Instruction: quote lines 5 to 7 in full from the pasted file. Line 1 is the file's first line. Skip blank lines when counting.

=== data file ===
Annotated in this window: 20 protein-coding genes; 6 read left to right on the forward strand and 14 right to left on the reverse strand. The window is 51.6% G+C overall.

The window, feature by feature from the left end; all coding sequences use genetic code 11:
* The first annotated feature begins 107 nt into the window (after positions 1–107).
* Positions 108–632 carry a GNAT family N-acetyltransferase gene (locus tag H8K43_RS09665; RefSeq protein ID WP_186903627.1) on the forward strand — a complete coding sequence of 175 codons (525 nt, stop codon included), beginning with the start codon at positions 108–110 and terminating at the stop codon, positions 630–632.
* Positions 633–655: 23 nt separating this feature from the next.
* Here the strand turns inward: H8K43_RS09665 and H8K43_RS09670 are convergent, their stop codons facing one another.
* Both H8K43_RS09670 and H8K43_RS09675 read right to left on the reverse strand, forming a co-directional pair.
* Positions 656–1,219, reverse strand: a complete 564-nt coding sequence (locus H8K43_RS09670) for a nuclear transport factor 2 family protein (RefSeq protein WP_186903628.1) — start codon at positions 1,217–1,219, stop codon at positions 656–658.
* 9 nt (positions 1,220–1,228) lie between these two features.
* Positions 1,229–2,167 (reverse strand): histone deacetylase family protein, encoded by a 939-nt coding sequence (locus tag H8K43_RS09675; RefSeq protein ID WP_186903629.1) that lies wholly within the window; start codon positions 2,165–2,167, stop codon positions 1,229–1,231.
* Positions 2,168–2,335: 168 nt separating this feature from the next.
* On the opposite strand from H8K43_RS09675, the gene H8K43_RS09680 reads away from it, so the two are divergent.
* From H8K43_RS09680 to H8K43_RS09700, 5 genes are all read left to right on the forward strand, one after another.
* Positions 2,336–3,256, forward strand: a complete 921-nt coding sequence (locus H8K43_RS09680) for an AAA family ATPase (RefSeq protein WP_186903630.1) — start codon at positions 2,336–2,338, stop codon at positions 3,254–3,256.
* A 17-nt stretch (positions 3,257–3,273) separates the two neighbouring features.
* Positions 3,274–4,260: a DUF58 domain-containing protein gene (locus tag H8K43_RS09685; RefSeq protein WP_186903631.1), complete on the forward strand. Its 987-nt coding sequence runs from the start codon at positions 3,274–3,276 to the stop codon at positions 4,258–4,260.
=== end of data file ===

* Positions 633–655: 23 nt separating this feature from the next.
* Here the strand turns inward: H8K43_RS09665 and H8K43_RS09670 are convergent, their stop codons facing one another.
* Both H8K43_RS09670 and H8K43_RS09675 read right to left on the reverse strand, forming a co-directional pair.